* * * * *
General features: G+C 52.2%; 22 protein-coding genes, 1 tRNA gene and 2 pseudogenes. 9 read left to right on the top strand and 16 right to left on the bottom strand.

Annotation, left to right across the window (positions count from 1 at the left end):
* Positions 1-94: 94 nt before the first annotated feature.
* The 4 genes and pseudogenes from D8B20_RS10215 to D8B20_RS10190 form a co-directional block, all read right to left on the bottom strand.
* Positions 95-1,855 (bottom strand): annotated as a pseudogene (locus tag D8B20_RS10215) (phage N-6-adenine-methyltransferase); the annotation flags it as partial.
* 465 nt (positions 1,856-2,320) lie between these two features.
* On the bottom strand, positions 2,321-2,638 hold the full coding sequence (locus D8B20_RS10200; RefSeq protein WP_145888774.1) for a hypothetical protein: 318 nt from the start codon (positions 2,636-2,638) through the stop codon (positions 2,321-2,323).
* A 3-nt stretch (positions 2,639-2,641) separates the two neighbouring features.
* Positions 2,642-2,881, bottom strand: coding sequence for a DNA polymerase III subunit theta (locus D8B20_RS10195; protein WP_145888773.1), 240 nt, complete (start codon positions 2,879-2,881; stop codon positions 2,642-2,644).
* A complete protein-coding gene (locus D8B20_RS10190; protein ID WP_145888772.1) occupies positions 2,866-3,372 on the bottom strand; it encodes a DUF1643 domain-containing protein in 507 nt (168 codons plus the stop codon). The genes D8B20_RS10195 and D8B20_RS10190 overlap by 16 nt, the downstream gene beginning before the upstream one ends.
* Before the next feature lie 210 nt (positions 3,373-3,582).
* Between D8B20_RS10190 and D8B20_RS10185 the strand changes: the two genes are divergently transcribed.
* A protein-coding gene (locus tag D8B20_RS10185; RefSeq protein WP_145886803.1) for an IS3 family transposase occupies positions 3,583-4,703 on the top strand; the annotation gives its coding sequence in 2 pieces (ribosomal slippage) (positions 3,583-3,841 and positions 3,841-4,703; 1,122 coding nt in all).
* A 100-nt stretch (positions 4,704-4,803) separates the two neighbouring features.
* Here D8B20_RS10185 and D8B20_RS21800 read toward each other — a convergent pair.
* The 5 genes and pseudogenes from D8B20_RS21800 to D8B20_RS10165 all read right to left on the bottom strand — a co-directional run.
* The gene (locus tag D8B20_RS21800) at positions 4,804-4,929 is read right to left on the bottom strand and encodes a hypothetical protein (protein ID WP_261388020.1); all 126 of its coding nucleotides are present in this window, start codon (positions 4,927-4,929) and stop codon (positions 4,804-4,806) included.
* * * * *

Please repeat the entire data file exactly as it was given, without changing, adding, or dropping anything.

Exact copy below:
General features: G+C 52.2%; 22 protein-coding genes, 1 tRNA gene and 2 pseudogenes. 9 read left to right on the top strand and 16 right to left on the bottom strand.

Annotation, left to right across the window (positions count from 1 at the left end):
* Positions 1-94: 94 nt before the first annotated feature.
* The 4 genes and pseudogenes from D8B20_RS10215 to D8B20_RS10190 form a co-directional block, all read right to left on the bottom strand.
* Positions 95-1,855 (bottom strand): annotated as a pseudogene (locus tag D8B20_RS10215) (phage N-6-adenine-methyltransferase); the annotation flags it as partial.
* 465 nt (positions 1,856-2,320) lie between these two features.
* On the bottom strand, positions 2,321-2,638 hold the full coding sequence (locus D8B20_RS10200; RefSeq protein WP_145888774.1) for a hypothetical protein: 318 nt from the start codon (positions 2,636-2,638) through the stop codon (positions 2,321-2,323).
* A 3-nt stretch (positions 2,639-2,641) separates the two neighbouring features.
* Positions 2,642-2,881, bottom strand: coding sequence for a DNA polymerase III subunit theta (locus D8B20_RS10195; protein WP_145888773.1), 240 nt, complete (start codon positions 2,879-2,881; stop codon positions 2,642-2,644).
* A complete protein-coding gene (locus D8B20_RS10190; protein ID WP_145888772.1) occupies positions 2,866-3,372 on the bottom strand; it encodes a DUF1643 domain-containing protein in 507 nt (168 codons plus the stop codon). The genes D8B20_RS10195 and D8B20_RS10190 overlap by 16 nt, the downstream gene beginning before the upstream one ends.
* Before the next feature lie 210 nt (positions 3,373-3,582).
* Between D8B20_RS10190 and D8B20_RS10185 the strand changes: the two genes are divergently transcribed.
* A protein-coding gene (locus tag D8B20_RS10185; RefSeq protein WP_145886803.1) for an IS3 family transposase occupies positions 3,583-4,703 on the top strand; the annotation gives its coding sequence in 2 pieces (ribosomal slippage) (positions 3,583-3,841 and positions 3,841-4,703; 1,122 coding nt in all).
* A 100-nt stretch (positions 4,704-4,803) separates the two neighbouring features.
* Here D8B20_RS10185 and D8B20_RS21800 read toward each other — a convergent pair.
* The 5 genes and pseudogenes from D8B20_RS21800 to D8B20_RS10165 all read right to left on the bottom strand — a co-directional run.
* The gene (locus tag D8B20_RS21800) at positions 4,804-4,929 is read right to left on the bottom strand and encodes a hypothetical protein (protein ID WP_261388020.1); all 126 of its coding nucleotides are present in this window, start codon (positions 4,927-4,929) and stop codon (positions 4,804-4,806) included.